Stands of vendors offered refreshments and quick food, like kodung, being warmed in large pans. Kodung were a favorite of Ernie’s: insects in pill-sized shells from which you sucked the meat and conveniently discarded the shell. Signs advertised nakji, raw squid in hot sauce, and yakulut, liquefied yogurt sold in little plastic bottles. Despite our hunger and the cold, we resisted and hurried to get in line at the taxi stand. In fifteen minutes we reached the end of the queue and jumped into a small cab. In Korean 1 told the driver where to take us. He nodded, clicked his meter on, and jammed the gas pedal to the floor. He reached forty-five quickly, even in the heavy traffic. The driver weaved in and out, taking any opportunity to advance. The roadway ostensibly had four lanes, but at any one time the weaving, swerving cabs and trucks formed at least six.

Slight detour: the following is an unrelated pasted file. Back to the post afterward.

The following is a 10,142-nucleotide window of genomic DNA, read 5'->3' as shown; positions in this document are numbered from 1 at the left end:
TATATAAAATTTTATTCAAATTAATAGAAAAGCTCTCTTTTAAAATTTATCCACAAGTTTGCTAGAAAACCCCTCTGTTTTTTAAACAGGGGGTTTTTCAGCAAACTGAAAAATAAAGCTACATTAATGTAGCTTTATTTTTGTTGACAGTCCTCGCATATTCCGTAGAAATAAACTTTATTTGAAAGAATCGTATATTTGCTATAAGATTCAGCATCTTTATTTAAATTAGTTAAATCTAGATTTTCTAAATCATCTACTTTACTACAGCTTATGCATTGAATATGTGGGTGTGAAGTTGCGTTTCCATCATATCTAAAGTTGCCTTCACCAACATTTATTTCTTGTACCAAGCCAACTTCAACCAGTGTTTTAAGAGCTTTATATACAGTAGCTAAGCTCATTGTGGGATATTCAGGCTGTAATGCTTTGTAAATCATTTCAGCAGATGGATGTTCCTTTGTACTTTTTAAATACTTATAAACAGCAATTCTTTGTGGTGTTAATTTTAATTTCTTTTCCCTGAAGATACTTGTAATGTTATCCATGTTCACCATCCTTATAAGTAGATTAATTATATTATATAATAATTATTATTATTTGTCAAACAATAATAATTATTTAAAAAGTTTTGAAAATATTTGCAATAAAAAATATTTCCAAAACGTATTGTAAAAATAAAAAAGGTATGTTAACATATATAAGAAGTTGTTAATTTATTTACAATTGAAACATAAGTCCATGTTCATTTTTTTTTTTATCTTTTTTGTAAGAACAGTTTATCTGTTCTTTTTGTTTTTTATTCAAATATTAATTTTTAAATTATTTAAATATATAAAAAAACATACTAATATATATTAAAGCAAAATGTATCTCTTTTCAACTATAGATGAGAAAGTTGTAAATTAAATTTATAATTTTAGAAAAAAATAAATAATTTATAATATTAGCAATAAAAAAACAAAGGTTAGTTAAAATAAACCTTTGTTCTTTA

Ernie stared serenely at the automobiles careening wildly around him. “I could use a little something.”

We climbed up the ramp to the Samgakji Circle and, without taking his foot off the gas, the driver forced his way into the bumperto-bumper flow. On the far side, he veered off the circle and, a few yards further, came to a screeching halt at a stoplight. The ROK Army Headquarters buildings, on the left, faced the Ministry of National Defense, on the right.

“Hana, tul, scit, neit!”